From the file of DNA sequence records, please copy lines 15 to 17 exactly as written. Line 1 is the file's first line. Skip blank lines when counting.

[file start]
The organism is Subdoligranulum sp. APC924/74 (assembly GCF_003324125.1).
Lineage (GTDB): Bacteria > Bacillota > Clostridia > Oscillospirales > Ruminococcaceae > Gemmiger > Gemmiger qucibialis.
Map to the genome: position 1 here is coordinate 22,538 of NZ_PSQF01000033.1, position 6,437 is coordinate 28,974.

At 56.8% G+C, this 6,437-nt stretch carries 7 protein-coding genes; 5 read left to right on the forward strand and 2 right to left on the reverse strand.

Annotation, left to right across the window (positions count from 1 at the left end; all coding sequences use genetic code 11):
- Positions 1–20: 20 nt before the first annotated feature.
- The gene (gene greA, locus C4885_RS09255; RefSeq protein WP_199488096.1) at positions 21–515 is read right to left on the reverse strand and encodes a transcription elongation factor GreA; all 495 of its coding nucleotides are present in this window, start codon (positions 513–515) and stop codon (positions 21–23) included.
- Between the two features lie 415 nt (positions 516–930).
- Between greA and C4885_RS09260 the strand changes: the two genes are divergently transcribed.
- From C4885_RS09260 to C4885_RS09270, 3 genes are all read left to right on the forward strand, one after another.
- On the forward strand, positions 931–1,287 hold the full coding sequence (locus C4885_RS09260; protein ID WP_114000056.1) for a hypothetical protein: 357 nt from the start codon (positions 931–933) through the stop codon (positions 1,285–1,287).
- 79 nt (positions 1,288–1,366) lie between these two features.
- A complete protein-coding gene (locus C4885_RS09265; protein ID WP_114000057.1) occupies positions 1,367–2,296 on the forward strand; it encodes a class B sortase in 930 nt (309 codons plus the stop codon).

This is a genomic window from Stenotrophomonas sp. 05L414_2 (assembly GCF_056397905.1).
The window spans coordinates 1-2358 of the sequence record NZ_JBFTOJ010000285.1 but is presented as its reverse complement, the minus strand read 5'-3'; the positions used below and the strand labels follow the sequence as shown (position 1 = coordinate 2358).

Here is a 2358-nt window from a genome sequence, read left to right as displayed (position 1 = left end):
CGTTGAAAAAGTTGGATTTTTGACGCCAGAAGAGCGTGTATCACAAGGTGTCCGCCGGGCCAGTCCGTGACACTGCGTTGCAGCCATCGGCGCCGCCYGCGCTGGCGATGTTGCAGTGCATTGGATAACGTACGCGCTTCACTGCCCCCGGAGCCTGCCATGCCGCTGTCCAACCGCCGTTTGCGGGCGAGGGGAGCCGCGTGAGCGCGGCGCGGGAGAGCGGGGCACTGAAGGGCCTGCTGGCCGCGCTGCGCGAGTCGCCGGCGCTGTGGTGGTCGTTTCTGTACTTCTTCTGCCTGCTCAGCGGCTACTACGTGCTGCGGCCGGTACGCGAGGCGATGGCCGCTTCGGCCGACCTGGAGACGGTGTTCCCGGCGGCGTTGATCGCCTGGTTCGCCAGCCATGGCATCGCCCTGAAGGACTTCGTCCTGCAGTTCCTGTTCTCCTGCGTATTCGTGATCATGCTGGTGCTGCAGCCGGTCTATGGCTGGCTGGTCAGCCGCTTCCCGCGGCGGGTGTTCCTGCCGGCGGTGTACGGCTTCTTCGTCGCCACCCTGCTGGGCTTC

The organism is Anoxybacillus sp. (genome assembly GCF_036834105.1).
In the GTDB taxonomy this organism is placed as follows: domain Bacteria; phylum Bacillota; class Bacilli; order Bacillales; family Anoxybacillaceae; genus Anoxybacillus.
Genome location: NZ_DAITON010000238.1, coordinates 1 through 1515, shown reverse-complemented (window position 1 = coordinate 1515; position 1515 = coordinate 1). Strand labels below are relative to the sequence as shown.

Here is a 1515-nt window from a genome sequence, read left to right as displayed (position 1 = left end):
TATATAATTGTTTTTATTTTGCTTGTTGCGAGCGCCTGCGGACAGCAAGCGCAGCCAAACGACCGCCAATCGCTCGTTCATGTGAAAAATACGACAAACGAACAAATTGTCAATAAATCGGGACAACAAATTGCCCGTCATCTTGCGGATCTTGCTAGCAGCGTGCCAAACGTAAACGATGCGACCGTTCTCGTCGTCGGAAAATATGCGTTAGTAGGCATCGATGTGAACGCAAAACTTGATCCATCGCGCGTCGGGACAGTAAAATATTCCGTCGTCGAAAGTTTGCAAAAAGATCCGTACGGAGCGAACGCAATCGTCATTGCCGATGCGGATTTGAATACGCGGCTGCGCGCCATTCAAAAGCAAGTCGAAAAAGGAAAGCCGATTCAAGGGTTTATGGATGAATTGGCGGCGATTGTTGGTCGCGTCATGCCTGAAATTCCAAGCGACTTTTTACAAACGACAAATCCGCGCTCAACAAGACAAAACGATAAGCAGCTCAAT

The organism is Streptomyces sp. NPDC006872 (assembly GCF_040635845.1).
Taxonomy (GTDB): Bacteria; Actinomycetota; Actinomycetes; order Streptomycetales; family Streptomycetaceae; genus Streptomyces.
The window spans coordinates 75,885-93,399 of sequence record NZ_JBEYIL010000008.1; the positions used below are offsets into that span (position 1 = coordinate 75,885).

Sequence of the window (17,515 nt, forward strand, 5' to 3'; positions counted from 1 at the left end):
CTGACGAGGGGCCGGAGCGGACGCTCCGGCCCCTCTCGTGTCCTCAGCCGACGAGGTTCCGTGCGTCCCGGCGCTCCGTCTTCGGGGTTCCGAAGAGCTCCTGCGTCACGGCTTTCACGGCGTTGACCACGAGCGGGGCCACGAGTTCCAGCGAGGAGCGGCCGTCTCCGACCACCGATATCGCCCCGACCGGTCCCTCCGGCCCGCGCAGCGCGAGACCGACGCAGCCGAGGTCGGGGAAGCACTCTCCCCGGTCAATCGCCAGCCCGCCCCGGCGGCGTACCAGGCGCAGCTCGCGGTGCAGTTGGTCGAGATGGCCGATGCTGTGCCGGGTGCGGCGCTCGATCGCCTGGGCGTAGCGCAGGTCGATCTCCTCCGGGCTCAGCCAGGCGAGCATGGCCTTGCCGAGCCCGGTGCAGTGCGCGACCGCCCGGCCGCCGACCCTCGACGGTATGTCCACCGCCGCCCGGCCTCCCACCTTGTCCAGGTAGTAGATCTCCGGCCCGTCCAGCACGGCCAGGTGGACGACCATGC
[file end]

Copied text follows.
The window spans coordinates 1-2358 of the sequence record NZ_JBFTOJ010000285.1 but is presented as its reverse complement, the minus strand read 5'-3'; the positions used below and the strand labels follow the sequence as shown (position 1 = coordinate 2358).

Here is a 2358-nt window from a genome sequence, read left to right as displayed (position 1 = left end):
CGTTGAAAAAGTTGGATTTTTGACGCCAGAAGAGCGTGTATCACAAGGTGTCCGCCGGGCCAGTCCGTGACACTGCGTTGCAGCCATCGGCGCCGCCYGCGCTGGCGATGTTGCAGTGCATTGGATAACGTACGCGCTTCACTGCCCCCGGAGCCTGCCATGCCGCTGTCCAACCGCCGTTTGCGGGCGAGGGGAGCCGCGTGAGCGCGGCGCGGGAGAGCGGGGCACTGAAGGGCCTGCTGGCCGCGCTGCGCGAGTCGCCGGCGCTGTGGTGGTCGTTTCTGTACTTCTTCTGCCTGCTCAGCGGCTACTACGTGCTGCGGCCGGTACGCGAGGCGATGGCCGCTTCGGCCGACCTGGAGACGGTGTTCCCGGCGGCGTTGATCGCCTGGTTCGCCAGCCATGGCATCGCCCTGAAGGACTTCGTCCTGCAGTTCCTGTTCTCCTGCGTATTCGTGATCATGCTGGTGCTGCAGCCGGTCTATGGCTGGCTGGTCAGCCGCTTCCCGCGGCGGGTGTTCCTGCCGGCGGTGTACGGCTTCTTCGTCGCCACCCTGCTGGGCTTC